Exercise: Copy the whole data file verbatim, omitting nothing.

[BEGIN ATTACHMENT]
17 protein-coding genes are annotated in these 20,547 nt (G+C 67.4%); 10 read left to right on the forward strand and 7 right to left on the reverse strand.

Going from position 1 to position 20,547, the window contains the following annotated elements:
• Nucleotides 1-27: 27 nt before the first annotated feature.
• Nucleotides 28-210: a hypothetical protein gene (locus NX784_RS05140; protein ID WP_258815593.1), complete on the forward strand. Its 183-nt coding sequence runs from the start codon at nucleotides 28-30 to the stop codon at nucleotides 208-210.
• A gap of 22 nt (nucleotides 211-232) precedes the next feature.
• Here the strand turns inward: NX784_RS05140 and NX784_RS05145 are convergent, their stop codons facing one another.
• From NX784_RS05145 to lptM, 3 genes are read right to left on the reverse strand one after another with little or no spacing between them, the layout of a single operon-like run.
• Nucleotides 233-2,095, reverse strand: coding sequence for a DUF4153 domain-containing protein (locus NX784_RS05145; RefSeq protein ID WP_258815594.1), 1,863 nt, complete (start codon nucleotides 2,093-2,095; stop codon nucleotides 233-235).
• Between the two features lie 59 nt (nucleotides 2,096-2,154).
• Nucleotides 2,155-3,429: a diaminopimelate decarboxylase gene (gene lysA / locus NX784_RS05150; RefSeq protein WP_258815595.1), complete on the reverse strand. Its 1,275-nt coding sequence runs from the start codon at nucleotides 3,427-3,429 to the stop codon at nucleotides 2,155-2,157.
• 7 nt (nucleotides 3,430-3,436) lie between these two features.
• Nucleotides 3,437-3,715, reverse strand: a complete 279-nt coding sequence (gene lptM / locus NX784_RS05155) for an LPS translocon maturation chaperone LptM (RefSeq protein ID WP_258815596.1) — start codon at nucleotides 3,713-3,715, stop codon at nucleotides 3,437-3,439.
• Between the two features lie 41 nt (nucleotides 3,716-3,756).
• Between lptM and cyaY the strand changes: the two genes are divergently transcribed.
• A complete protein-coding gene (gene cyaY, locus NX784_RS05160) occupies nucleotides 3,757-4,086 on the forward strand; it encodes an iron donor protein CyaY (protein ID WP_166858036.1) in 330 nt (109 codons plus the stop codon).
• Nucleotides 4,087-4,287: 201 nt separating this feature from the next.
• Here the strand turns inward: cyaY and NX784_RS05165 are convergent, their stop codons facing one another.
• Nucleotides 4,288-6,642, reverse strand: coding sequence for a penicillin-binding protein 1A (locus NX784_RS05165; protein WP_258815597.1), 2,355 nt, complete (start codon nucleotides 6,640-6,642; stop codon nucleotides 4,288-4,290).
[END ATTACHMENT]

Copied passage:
17 protein-coding genes are annotated in these 20,547 nt (G+C 67.4%); 10 read left to right on the forward strand and 7 right to left on the reverse strand.

Going from position 1 to position 20,547, the window contains the following annotated elements:
• Nucleotides 1-27: 27 nt before the first annotated feature.
• Nucleotides 28-210: a hypothetical protein gene (locus NX784_RS05140; protein ID WP_258815593.1), complete on the forward strand. Its 183-nt coding sequence runs from the start codon at nucleotides 28-30 to the stop codon at nucleotides 208-210.
• A gap of 22 nt (nucleotides 211-232) precedes the next feature.
• Here the strand turns inward: NX784_RS05140 and NX784_RS05145 are convergent, their stop codons facing one another.
• From NX784_RS05145 to lptM, 3 genes are read right to left on the reverse strand one after another with little or no spacing between them, the layout of a single operon-like run.
• Nucleotides 233-2,095, reverse strand: coding sequence for a DUF4153 domain-containing protein (locus NX784_RS05145; RefSeq protein ID WP_258815594.1), 1,863 nt, complete (start codon nucleotides 2,093-2,095; stop codon nucleotides 233-235).
• Between the two features lie 59 nt (nucleotides 2,096-2,154).
• Nucleotides 2,155-3,429: a diaminopimelate decarboxylase gene (gene lysA / locus NX784_RS05150; RefSeq protein WP_258815595.1), complete on the reverse strand. Its 1,275-nt coding sequence runs from the start codon at nucleotides 3,427-3,429 to the stop codon at nucleotides 2,155-2,157.
• 7 nt (nucleotides 3,430-3,436) lie between these two features.
• Nucleotides 3,437-3,715, reverse strand: a complete 279-nt coding sequence (gene lptM / locus NX784_RS05155) for an LPS translocon maturation chaperone LptM (RefSeq protein ID WP_258815596.1) — start codon at nucleotides 3,713-3,715, stop codon at nucleotides 3,437-3,439.
• Between the two features lie 41 nt (nucleotides 3,716-3,756).
• Between lptM and cyaY the strand changes: the two genes are divergently transcribed.
• A complete protein-coding gene (gene cyaY, locus NX784_RS05160) occupies nucleotides 3,757-4,086 on the forward strand; it encodes an iron donor protein CyaY (protein ID WP_166858036.1) in 330 nt (109 codons plus the stop codon).
• Nucleotides 4,087-4,287: 201 nt separating this feature from the next.
• Here the strand turns inward: cyaY and NX784_RS05165 are convergent, their stop codons facing one another.
• Nucleotides 4,288-6,642, reverse strand: coding sequence for a penicillin-binding protein 1A (locus NX784_RS05165; protein WP_258815597.1), 2,355 nt, complete (start codon nucleotides 6,640-6,642; stop codon nucleotides 4,288-4,290).